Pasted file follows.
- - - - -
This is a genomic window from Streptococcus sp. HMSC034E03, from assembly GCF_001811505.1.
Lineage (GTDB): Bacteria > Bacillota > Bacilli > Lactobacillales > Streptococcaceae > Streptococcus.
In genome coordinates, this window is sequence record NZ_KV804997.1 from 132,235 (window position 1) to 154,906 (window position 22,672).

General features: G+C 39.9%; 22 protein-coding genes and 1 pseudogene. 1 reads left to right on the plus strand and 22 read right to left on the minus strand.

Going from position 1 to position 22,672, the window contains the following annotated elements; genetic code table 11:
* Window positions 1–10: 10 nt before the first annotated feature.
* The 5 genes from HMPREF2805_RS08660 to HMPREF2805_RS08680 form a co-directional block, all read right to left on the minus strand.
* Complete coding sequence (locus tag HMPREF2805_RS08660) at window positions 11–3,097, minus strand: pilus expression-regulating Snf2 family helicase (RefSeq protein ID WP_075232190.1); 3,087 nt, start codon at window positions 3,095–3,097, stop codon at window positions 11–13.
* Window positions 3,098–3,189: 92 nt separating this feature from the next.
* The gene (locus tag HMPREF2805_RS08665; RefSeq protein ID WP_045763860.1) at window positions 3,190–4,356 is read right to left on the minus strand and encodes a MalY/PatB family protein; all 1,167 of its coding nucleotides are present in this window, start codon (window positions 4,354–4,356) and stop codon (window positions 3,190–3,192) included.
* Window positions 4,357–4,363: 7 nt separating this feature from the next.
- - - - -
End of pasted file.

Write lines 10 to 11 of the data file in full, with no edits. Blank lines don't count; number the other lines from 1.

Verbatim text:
* The gene (locus tag HMPREF2805_RS08665; RefSeq protein ID WP_045763860.1) at window positions 3,190–4,356 is read right to left on the minus strand and encodes a MalY/PatB family protein; all 1,167 of its coding nucleotides are present in this window, start codon (window positions 4,354–4,356) and stop codon (window positions 3,190–3,192) included.
* Window positions 4,357–4,363: 7 nt separating this feature from the next.